And data from the National Bureau of Statistics (NBS) suggests the online sales volume of physical goods amounted to 3.75 trillion yuan ($541.44 billion) during the first 11 months of 2016, up 25.7 percent year on year.

The figures were backed up by Liu Rui, a professor at the School of Economics, Renmin University of China, "The development of e-commerce has been robust with a double-digit growth rate [in China]. Many shoppers are moving online, bringing great pressure to brick-and-mortar retail."

"To be in the forefront, retailers need to take steps to transform their companies into digital first, customer centric and fully integrated omni businesses," Anson Bailey, Head of Consumer Markets (Hong Kong), KPMG China, a Hong Kong-based audit, tax and advisory services provider, told Beijing Review.

Visitors take a look at the products showcased in the trans-border e-commerce pavilion at the 2015 International E-business Expo in Hangzhou, east China's Zhejiang Province, on October 30, 2015 (XINHUA)

Integrating online and offline

In November 2016, the Chinese Government drew attention to the issue in a guideline aiming to improve physical retailers' innovation and transformation efforts. The guideline states that brick-and-mortar stores are encouraged to take advantage of information technologies to realize these objectives.

Against this backdrop, some physical stores have reached out to online marketplaces. Walmart Stores Inc. increased its ownership stake of online retailer JD.com to 10.8 percent in October 2016. The move was fruitful, according to Dong Minglun, President and CEO of Walmart China, since the supermarket giant gained a 4.2-percent sales volume jump in the third quarter of 2016 following a massive online sales campaign on JD.com.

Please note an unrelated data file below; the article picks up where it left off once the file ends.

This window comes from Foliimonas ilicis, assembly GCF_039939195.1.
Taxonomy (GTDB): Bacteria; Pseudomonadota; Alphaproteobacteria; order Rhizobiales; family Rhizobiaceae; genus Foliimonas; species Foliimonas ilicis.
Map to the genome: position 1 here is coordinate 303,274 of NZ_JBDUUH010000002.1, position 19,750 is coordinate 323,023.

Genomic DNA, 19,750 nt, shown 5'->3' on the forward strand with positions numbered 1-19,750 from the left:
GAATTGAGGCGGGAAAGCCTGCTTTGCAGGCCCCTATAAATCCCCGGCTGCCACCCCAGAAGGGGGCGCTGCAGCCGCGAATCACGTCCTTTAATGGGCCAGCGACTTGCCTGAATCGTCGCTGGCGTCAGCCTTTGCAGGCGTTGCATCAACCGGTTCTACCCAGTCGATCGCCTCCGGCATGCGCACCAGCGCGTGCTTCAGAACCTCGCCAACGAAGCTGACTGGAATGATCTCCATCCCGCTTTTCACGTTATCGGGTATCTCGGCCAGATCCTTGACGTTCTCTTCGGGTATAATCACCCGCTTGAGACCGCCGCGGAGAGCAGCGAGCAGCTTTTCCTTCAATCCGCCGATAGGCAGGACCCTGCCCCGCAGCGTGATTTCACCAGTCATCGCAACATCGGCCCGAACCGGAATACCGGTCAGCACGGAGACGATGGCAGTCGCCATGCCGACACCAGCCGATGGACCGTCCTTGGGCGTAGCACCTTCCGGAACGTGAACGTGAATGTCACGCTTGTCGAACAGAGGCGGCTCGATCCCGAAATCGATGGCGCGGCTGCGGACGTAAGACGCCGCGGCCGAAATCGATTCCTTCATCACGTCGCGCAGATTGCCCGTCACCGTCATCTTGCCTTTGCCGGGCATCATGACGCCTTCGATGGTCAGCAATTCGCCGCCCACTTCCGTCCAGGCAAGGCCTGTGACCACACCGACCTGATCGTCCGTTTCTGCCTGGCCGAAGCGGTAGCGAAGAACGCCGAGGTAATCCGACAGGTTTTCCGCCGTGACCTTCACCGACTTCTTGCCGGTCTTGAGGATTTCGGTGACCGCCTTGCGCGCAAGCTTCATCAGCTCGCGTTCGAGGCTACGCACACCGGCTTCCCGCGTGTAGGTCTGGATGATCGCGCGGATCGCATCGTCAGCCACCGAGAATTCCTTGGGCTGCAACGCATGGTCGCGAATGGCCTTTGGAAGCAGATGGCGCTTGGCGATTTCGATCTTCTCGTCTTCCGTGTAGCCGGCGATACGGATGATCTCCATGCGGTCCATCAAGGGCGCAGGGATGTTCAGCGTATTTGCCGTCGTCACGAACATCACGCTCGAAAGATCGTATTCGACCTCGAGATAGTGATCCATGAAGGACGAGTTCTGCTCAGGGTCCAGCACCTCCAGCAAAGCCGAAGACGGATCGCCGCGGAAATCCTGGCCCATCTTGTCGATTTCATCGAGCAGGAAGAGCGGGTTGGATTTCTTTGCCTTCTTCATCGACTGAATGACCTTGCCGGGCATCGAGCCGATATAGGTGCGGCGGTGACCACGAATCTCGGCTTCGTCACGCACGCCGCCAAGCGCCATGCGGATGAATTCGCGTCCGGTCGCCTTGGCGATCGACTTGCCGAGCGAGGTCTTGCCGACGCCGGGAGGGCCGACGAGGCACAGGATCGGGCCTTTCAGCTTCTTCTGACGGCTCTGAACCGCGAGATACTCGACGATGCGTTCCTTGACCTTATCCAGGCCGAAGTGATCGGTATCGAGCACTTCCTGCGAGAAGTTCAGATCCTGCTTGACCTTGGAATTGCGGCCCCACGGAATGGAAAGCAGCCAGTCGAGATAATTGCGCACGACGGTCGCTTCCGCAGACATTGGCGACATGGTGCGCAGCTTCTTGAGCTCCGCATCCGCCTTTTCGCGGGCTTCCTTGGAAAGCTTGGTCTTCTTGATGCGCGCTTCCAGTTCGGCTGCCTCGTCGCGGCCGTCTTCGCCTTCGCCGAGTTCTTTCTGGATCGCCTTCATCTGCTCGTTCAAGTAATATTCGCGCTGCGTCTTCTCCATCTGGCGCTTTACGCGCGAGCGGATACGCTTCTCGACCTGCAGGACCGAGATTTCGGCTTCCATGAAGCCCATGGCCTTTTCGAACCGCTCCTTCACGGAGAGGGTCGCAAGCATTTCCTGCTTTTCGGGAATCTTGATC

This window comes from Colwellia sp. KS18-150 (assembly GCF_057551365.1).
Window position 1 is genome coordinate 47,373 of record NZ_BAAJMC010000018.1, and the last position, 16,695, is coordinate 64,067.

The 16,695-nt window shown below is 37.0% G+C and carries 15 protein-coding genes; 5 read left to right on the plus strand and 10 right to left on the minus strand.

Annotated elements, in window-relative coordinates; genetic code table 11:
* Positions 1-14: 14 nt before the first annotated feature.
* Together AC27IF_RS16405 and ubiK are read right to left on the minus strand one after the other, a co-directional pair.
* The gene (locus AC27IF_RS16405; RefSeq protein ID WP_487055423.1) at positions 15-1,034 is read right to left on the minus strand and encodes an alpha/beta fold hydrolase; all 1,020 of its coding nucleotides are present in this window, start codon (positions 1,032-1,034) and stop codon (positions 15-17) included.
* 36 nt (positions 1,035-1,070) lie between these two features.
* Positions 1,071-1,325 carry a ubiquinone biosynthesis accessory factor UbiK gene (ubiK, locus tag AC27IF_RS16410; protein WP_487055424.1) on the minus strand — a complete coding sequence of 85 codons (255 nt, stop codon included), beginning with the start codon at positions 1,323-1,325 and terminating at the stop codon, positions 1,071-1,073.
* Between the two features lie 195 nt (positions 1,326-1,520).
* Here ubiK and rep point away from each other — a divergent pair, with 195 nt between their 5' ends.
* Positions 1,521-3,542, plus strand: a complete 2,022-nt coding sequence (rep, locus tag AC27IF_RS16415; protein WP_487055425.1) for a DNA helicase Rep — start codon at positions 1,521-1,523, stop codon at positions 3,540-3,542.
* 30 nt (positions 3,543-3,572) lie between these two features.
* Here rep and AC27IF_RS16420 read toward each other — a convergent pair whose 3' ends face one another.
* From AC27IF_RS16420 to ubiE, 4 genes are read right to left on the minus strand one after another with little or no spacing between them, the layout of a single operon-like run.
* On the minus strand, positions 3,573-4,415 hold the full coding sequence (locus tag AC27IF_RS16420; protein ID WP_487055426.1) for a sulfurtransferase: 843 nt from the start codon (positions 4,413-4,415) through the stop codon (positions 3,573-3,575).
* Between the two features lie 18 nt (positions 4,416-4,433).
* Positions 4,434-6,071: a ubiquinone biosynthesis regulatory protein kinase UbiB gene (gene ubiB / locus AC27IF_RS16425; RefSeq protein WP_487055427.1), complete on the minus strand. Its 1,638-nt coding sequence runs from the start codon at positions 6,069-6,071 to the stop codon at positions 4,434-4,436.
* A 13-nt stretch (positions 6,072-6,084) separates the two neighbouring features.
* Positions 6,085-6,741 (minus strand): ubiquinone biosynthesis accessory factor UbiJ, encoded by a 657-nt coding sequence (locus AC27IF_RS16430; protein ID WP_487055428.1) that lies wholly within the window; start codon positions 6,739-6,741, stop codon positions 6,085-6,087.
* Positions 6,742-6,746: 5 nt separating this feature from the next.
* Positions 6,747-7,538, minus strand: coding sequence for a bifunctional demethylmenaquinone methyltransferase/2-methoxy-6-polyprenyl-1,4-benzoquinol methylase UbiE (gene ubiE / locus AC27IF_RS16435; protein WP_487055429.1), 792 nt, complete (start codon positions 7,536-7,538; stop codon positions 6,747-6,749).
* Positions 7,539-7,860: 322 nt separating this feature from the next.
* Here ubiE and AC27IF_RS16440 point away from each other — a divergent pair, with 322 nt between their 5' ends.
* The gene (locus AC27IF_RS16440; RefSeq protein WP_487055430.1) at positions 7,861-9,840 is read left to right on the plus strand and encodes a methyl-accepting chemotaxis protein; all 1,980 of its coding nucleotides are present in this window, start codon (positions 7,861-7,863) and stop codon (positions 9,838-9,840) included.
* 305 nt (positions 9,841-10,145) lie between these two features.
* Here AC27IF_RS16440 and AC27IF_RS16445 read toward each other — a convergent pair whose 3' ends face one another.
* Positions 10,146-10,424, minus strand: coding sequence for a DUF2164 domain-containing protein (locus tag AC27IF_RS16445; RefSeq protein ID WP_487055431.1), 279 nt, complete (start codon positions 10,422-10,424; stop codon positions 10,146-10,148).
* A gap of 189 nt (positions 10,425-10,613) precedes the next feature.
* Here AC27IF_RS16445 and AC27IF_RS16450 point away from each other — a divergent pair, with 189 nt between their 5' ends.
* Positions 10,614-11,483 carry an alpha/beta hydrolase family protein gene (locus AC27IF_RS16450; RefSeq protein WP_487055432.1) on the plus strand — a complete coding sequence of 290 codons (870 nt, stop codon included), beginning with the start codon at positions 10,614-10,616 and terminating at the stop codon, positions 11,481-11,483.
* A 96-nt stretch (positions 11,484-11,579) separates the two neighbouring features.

On the other hand, a stronger physical presence is vital for online retailers to attract more shoppers.

"Consumers in China are influenced by both online and offline factors when deciding what to buy," stated a KPMG China survey. The number of consumers who bought a product after seeing it online increased from 19 to 42.6 percent in 2016. And 31.1 percent of consumers were triggered by seeing something in a physical shop, according to KPMG China.

Thus, "e-commerce is not an online-only affair. Both online and offline channels are effective in creating consumer awareness and demand, especially when used together," Willy Kruh, Global Chair of Consumer Markets, KPMG International, told Beijing Review.

Furthermore, despite the rapid rise, e-commerce still makes up a relatively small percentage of total retail spending in China. NBS figures show the online sale volume of physical goods made up only 12.5 percent of the total sales from January to November in 2016. To access the rest of the offline market, online platforms have to put up tangible sales outlets where buyers can touch, feel and experience products.

But some believe there is a long way to go before the new retail model gains momentum, even for online shopping titan Alibaba. "Offline retail is real estate meets complicated, local operations. Alibaba's strengths in software in Hangzhou won't help them much in this," said Towson.

It will take a lot of time for Alibaba and Intime Retail to get through the run-in period, since they need to streamline the two bodies and train up talent, noted Ding.

If the two retailers fail to get to grips with the new retail model, the acquisition is merely a bite of shares, warned Liu.

Towson also expressed similar concerns. "The real question is whether Alibaba can come up with a new integrated O2O model for Chinese retail. That is the big challenge and what I suspect Alibaba will put its biggest brains on," he said.

Copyedited by Dominic James Madar

Comments to linan@bjreview.com